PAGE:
"As part of the cultural programme of the award, we have set up various stands, including the Knowledge Oasis, where visitors and guests can learn everything about dates, the date palm tree, their importance and, of course, the health benefits of dates. We are also displaying over 58 varieties of dates that are unique to the UAE, with an expert on hand to answer any questions about them, or the methods used to cultivate and package them," Dr Abdul Wahab Al Zayed, Secretary General of the Khalifa International Date Palm Award, said.
"We are also exhibiting works by various artists, such as Sarmad Abdullah who has used parts of the trees that are normally considered as "waste" to create a wide variety of new items.
"The proceeds of their sale will all go towards various humanitarian organisations," he added.
Organisations, such as the Zayed Higher Organisation for Special Needs, are displaying craft work created in a special date workshop, including jewellery and candles, while the UAE University is hosting workshops for schools and children that emphasise the wide variety of products that can be created from dates and palm trees.
"This is the first time we visited the Date Palm Festival. We decided to come because we are learning about palm trees and dates in our social studies project, their importance and uses in Emirati culture. The festival is wonderful in that it's providing the students with a chance to not only see the different aspects of Emirati culture but discover new uses for dates and the different parts of date palm trees that we didn't know about," said Ma'azaoui, a teacher at Al Yasmina School.
Variety of dates wows visitors
Abu Dhabi Date Palm Festival conclude.
- By Nathalie Farah, Staff Reporter
- Published: 00:00 November 28, 2010
Abu Dhabi: Traditional handicraft, performances, competitions and artworks completed the six-day Fourth International Date Palm Festival at the Abu Dhabi National Exhibition Centre (Adnec), which ended on Saturday.
Over 100 participants joined this year's festival, which also hosted four country pavilions from Oman, Iraq, Jordan and Morocco.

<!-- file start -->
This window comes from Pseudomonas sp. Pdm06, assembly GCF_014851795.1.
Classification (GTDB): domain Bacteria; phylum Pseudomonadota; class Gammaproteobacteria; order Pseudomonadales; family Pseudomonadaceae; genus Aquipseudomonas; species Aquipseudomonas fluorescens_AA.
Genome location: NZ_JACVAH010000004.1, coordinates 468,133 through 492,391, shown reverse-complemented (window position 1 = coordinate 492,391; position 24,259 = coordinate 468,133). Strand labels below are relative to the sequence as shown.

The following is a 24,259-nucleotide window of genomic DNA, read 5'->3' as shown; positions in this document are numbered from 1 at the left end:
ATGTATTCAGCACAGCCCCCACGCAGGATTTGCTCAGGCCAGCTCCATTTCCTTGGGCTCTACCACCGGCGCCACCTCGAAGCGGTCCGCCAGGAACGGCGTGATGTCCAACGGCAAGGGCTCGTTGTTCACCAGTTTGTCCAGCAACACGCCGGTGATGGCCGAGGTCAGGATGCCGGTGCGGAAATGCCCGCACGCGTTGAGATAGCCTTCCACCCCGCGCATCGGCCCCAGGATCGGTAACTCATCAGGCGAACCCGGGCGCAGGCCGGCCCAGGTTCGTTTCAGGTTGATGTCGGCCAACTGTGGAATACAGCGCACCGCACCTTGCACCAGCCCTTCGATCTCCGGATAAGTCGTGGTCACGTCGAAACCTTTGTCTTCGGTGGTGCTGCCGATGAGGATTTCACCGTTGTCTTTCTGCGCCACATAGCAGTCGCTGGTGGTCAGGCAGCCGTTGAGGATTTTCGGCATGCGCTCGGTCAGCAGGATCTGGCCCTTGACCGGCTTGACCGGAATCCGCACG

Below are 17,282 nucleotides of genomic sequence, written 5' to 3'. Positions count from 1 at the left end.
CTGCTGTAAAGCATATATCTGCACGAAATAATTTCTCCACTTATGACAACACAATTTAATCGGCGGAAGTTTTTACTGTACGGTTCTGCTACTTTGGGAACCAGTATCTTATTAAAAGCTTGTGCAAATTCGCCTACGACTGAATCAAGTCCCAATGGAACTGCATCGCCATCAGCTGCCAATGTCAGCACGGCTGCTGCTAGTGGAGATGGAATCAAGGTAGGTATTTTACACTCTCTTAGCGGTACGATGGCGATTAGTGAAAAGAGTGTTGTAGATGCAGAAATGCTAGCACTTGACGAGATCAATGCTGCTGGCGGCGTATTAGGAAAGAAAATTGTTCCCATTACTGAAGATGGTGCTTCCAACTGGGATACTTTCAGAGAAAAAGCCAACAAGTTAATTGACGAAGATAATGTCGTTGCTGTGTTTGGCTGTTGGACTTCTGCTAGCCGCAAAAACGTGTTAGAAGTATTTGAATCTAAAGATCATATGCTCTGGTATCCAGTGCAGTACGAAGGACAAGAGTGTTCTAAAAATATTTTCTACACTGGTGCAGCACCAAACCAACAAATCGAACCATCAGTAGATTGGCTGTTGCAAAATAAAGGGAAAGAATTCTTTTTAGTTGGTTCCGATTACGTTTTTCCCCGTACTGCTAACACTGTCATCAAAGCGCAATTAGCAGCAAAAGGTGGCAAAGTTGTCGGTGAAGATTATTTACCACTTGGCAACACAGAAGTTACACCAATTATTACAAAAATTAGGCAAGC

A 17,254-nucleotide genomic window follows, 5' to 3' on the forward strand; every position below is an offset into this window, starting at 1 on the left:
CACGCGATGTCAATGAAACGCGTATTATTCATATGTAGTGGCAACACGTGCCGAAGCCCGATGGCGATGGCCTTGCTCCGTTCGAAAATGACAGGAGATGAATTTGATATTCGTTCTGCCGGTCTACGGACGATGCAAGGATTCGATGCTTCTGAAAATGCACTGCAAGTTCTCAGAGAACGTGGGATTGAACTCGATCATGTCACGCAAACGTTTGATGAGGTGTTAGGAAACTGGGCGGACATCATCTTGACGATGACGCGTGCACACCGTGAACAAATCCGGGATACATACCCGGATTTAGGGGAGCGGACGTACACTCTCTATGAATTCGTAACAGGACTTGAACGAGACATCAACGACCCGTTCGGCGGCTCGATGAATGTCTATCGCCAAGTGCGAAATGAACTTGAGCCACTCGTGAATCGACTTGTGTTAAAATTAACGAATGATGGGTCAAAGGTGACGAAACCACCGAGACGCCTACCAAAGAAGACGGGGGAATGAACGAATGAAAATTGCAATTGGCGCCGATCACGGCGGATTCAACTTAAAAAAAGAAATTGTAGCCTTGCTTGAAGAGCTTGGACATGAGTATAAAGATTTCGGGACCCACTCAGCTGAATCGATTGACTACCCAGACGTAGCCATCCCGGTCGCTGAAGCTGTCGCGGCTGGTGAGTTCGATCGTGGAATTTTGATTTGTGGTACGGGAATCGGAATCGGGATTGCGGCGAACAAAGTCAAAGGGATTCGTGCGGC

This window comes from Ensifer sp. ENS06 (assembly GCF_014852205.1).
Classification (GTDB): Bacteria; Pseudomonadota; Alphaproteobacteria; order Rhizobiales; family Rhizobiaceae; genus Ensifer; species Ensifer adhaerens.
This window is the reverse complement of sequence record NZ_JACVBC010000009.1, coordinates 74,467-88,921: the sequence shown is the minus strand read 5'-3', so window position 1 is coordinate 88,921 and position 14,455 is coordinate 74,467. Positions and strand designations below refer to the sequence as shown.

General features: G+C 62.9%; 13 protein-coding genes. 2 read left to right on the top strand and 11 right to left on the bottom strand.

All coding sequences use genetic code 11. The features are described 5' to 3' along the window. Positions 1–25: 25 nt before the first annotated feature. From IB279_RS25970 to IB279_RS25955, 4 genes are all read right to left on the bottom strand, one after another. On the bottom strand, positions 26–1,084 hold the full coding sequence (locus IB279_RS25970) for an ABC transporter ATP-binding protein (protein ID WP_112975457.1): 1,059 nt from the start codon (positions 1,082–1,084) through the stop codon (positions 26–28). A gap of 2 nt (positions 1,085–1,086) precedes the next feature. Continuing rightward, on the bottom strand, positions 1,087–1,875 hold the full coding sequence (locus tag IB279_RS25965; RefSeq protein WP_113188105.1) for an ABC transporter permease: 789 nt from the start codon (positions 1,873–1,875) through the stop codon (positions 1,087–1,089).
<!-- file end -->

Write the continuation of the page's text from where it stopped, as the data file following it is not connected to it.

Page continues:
"I didn't know there were so many varieties of dates and that you could make all these products from them, such as date milkshakes.I even tried a date stuffed with cheese, which was surprisingly delicious," said Michael O'Brien, an Irish expatriate who is an information technology consultant.
Additionally, parents were able to leave their children at the Kids Corner, where they were able to draw, paint, participate in various workshops and even have their faces painted and their photographs taken. The section was under the supervision of Hana Amarf, an art teacher at the Mariam Bint Omaron School, Cycle 2, whose pupils also displayed artworks created specifically for the festival.
"We always participate in festivals and competitions. The works we exhibited at this festival were created by pupils from various grades using different mediums... We began working on them in September. The pieces that have received the greatest amount of feedback were our two mixed media portraits. The girls used pieces of palm wood, rope, canvas and other materials to create landscape portraits of the UAE, one of which was chosen by Shaikh Nahyan Bin Mubarak Al Nahyan, Minister of Higher Education and Scientific Research and Vice-President of Abu Dhabi University's Board of Trustees to be hung in his office," said Hana.
Another feature of the festival was the week-long series of performances and competitions by schools from across the capital that showcased plays, songs and tested pupils' knowledge about dates and the UAE.
Accolades: Successful event
Shaikh Nahyan Bin Mubarak Al Nahyan, Minister of Higher Education and Scientific Research and President of the Board of Trustees of Khalifa International Date Palm Award, congratulated President His Highness Shaikh Khalifa Bin Zayed Al Nahyan, and General Shaikh Mohammad Bin Zayed Al Nahyan, Crown Prince of Abu Dhabi and Deputy Supreme Commander of the Armed Forces as well as the organisers of the Fourth International Date Palm Festival on the success of the event, which saw over 100 participants representing 15 countries from across the region and the world.